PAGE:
Recent scholarship has begun to question the accuracy and usefulness of the reification of peasants as a/the particular concern of the Gospel of Mark. The peasants have been plucked. The remainder however is the particular connection that configured these peasants, namely the land and, with a slight bend in the argument, the sea. This environmental setting is a contested arena, given the imperial context that asserted divinized control over land and sea. This essay is an exploration into the issue of the diversity of human interaction with the environment and whether the category of ‘peasant’ is still capable of meaningful appropriation for the analysis of the Gospel of Mark.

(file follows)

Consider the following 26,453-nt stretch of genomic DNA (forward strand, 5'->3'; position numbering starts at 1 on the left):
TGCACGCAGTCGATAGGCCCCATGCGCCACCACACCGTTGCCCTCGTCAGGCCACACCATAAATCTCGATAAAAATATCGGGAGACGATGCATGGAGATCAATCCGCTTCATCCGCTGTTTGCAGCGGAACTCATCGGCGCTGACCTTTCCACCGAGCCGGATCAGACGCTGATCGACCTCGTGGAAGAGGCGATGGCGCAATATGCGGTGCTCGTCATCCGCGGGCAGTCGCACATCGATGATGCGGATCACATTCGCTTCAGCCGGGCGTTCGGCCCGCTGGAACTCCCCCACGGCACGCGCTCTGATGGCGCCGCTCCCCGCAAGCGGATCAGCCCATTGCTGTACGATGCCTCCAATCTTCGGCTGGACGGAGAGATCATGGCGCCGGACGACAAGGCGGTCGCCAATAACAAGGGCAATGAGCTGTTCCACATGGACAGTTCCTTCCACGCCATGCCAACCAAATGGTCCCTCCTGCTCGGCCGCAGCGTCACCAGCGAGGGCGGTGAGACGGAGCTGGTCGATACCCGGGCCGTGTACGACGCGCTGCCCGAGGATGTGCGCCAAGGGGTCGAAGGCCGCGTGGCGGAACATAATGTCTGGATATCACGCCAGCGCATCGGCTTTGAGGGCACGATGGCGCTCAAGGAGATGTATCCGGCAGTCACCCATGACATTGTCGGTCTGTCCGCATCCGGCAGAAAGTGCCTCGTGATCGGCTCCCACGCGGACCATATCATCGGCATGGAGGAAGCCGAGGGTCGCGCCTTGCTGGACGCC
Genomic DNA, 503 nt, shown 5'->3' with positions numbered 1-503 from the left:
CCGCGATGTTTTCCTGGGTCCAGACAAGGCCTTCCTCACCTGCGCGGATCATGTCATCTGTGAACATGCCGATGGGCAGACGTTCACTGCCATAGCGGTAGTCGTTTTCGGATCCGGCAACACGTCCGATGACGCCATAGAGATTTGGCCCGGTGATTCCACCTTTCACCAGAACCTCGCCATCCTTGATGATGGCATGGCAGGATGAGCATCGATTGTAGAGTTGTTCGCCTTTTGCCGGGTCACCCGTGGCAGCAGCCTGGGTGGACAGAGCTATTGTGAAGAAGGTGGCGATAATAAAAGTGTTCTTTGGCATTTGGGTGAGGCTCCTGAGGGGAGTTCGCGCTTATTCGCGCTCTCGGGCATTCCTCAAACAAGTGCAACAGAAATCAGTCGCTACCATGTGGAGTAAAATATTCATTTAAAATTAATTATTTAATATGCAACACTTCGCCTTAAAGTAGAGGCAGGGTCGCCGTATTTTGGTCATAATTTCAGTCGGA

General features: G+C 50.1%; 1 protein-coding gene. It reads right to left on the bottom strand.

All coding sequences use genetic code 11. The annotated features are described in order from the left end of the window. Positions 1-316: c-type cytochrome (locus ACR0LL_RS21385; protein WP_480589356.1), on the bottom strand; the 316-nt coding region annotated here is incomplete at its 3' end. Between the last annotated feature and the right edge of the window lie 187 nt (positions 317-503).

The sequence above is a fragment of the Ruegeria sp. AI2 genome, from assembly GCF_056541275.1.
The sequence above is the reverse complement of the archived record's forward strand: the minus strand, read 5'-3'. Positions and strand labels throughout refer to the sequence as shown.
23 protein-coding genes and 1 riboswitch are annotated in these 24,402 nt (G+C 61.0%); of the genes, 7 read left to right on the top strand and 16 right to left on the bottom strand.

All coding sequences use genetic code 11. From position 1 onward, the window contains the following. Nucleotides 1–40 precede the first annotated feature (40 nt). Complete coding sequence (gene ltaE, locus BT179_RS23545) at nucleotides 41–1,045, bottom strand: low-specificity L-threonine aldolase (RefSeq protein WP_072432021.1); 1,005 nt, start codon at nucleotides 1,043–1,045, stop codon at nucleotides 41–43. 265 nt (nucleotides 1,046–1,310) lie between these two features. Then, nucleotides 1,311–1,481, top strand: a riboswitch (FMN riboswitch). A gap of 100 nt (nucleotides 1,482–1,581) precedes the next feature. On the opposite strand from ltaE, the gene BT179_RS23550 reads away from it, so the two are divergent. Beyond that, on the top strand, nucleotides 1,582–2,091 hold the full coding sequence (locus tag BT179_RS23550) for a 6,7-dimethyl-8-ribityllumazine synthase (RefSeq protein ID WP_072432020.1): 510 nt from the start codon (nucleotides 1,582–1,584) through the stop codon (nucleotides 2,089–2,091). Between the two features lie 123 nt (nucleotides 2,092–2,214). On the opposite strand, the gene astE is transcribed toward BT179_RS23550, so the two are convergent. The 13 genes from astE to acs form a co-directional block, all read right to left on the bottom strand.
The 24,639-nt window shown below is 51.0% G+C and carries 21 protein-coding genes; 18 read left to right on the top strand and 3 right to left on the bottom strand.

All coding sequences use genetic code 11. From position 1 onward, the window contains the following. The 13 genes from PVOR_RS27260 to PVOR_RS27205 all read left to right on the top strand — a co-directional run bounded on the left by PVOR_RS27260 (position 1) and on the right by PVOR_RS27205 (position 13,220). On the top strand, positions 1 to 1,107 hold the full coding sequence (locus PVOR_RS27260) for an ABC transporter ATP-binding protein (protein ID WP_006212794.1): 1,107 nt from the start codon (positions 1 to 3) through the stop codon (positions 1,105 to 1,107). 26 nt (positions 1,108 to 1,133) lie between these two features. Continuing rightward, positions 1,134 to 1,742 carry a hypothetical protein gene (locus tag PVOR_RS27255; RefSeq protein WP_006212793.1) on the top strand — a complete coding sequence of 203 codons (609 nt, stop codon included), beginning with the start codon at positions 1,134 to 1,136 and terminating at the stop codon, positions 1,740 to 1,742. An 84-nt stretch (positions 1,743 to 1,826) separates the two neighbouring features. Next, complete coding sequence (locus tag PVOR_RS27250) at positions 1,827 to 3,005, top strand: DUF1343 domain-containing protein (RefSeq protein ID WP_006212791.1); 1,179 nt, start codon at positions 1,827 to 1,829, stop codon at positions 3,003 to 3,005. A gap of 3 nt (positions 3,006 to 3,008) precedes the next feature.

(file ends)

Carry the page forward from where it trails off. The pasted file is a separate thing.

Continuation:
|Title of host publication||Class struggle in the New Testament|
|Place of Publication||Minneapolis|
|Number of pages||21|
|Publication status||Published - 2019|